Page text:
graylag geese The greylag goose or graylag goose (''Anser anser'') is a species of large goose in the waterfowl family Anatidae and the type species of the genus '' Anser''. It has mottled and barred grey and white plumage and an orange beak and pink legs. A ...
. One investigation of this kind was the study of the
waggle dance Waggle dance is a term used in beekeeping and ethology for a particular figure-eight dance of the honey bee. By performing this dance, successful foragers can share information about the direction and distance to patches of flowers yielding nect ...
("dance language") in bee communication by
Karl von Frisch Karl Ritter von Frisch, (20 November 1886 – 12 June 1982) was a German-Austrian ethologist who received the Nobel Prize in Physiology or Medicine in 1973, along with Nikolaas Tinbergen and Konrad Lorenz. His work centered on investigations o ...
.


Learning


Habituation

Habituation is a simple form of learning and occurs in many animal taxa. It is the process whereby an animal ceases responding to a stimulus. Often, the response is an innate behaviour. Essentially, the animal learns not to respond to irrelevant stimuli. For example, prairie dogs (''Cynomys ludovicianus'') give alarm calls when predators approach, causing all individuals in the group to quickly scramble down burrows. When prairie dog towns are located near trails used by humans, giving alarm calls every time a person walks by is expensive in terms of time and energy. Habituation to humans is therefore an important adaptation in this context.


Associative learning

Associative learning in animal behaviour is any learning process in which a new response becomes associated with a particular stimulus. The first studies of associative learning were made by Russian physiologist Ivan Pavlov, who observed that dogs trained to associate food with the ringing of a bell would salivate on hearing the bell.


Imprinting

Imprinting enables the young to discriminate the members of their own species, vital for reproductive success. This important type of learning only takes place in a very limited period of time.
Konrad Lorenz Konrad Zacharias Lorenz (; 7 November 1903 – 27 February 1989) was an Austrian zoologist, ethologist, and ornithologist. He shared the 1973 Nobel Prize in Physiology or Medicine with Nikolaas Tinbergen and Karl von Frisch. He is often regarde ...
observed that the young of birds such as
geese A goose ( : geese) is a bird of any of several waterfowl species in the family Anatidae. This group comprises the genera '' Anser'' (the grey geese and white geese) and ''Branta'' (the black geese). Some other birds, mostly related to the she ...
and
chicken The chicken (''Gallus gallus domesticus'') is a domesticated junglefowl species, with attributes of wild species such as the grey and the Ceylon junglefowl that are originally from Southeastern Asia. Rooster or cock is a term for an adu ...
s followed their mothers spontaneously from almost the first day after they were hatched, and he discovered that this response could be imitated by an arbitrary stimulus if the eggs were incubated artificially and the stimulus were presented during a critical period that continued for a few days after hatching.


Cultural learning


Observational learning


Imitation

Imitation is an advanced behaviour whereby an animal observes and exactly replicates the behaviour of another. The National Institutes of Health reported that capuchin monkeys preferred the company of researchers who imitated them to that of researchers who did not. The monkeys not only spent more time with their imitators but also preferred to engage in a simple task with them even when provided with the option of performing the same task with a non-imitator. Imitation has been observed in recent research on chimpanzees; not only did these chimps copy the actions of another individual, when given a choice, the chimps preferred to imitate the actions of the higher-ranking elder chimpanzee as opposed to the lower-ranking young chimpanzee.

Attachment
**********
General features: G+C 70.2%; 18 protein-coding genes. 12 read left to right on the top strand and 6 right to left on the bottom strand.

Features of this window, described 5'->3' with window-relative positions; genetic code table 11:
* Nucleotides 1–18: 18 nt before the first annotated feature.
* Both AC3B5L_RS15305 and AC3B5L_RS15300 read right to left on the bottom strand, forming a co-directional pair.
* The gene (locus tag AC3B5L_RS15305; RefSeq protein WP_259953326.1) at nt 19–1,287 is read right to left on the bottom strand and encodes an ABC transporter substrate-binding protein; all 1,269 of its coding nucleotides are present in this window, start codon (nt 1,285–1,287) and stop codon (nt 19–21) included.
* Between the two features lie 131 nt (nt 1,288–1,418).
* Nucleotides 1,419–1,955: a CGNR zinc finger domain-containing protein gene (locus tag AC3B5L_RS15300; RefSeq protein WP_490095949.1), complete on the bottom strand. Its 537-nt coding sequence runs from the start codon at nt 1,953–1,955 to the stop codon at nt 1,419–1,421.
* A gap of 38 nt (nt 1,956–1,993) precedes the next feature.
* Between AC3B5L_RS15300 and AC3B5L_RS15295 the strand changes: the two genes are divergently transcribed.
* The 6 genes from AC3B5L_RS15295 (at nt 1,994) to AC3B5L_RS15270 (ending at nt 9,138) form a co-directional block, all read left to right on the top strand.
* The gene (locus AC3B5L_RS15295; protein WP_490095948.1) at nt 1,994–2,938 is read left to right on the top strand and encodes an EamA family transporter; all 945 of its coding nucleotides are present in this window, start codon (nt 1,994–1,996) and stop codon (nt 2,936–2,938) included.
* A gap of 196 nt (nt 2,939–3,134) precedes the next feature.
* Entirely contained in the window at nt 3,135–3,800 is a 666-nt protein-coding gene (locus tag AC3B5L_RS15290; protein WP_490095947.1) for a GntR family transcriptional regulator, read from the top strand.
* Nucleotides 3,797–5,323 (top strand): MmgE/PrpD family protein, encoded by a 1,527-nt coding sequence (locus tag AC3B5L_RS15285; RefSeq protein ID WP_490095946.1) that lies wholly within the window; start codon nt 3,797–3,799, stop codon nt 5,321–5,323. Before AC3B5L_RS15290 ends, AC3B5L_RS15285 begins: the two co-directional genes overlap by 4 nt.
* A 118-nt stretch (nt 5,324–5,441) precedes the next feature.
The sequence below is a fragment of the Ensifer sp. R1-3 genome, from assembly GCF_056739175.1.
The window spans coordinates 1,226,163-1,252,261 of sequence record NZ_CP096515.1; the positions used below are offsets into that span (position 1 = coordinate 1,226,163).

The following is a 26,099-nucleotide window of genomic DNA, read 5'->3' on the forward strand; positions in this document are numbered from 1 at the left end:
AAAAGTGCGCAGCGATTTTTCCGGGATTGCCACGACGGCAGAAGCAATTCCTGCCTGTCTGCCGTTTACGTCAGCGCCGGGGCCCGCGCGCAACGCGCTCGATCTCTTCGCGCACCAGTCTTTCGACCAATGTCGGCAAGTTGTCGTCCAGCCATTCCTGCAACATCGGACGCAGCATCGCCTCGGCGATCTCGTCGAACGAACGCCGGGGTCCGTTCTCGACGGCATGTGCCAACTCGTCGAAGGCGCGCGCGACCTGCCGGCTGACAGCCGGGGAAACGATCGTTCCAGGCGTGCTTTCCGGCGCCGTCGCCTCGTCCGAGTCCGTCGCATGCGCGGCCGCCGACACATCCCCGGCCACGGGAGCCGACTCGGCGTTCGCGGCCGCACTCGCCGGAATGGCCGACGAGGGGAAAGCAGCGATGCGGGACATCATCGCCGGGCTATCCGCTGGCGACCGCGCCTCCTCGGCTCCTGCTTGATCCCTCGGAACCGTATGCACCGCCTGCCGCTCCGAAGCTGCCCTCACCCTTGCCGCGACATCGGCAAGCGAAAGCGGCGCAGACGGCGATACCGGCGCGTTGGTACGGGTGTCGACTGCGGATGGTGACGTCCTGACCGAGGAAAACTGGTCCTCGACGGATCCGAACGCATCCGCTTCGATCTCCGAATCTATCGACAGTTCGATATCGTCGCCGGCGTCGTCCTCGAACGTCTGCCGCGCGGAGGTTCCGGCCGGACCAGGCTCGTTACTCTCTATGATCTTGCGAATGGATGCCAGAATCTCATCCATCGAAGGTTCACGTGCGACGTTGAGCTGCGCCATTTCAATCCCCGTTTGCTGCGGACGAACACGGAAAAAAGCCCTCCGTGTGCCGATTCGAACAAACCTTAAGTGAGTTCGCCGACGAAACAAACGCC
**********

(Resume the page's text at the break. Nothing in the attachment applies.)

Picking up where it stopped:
Stimulus and local enhancement

There are various ways animals can learn using observational learning but without the process of imitation. One of these is ''stimulus enhancement'' in which individuals become interested in an object as the result of observing others interacting with the object. Increased interest in an object can result in object manipulation which allows for new object-related behaviours by trial-and-error learning. Haggerty (1909) devised an experiment in which a monkey climbed up the side of a cage, placed its arm into a wooden chute, and pulled a rope in the chute to release food. Another monkey was provided an opportunity to obtain the food after watching a monkey go through this process on four occasions. The monkey performed a different method and finally succeeded after trial-and-error. Another example familiar to some cat and dog owners is the ability of their animals to open doors. The action of humans operating the handle to open the door results in the animals becoming interested in the handle and then by trial-and-error, they learn to operate the handle and open the door. In local enhancement, a demonstrator attracts an observer's attention to a particular location. Local enhancement has been observed to transmit foraging information among birds, rats and pigs. The stingless bee ('' Trigona corvina'') uses local enhancement to locate other members of their colony and food resources.


Social transmission

A well-documented example of social transmission of a behaviour occurred in a group of macaques on Hachijojima Island, Japan. The macaques lived in the inland forest until the 1960s, when a group of researchers started giving them potatoes on the beach: soon, they started venturing onto the beach, picking the potatoes from the sand, and cleaning and eating them. About one year later, an individual was observed bringing a potato to the sea, putting it into the water with one hand, and cleaning it with the other. This behaviour was soon expressed by the individuals living in contact with her; when they gave birth, this behaviour was also expressed by their young - a form of social transmission.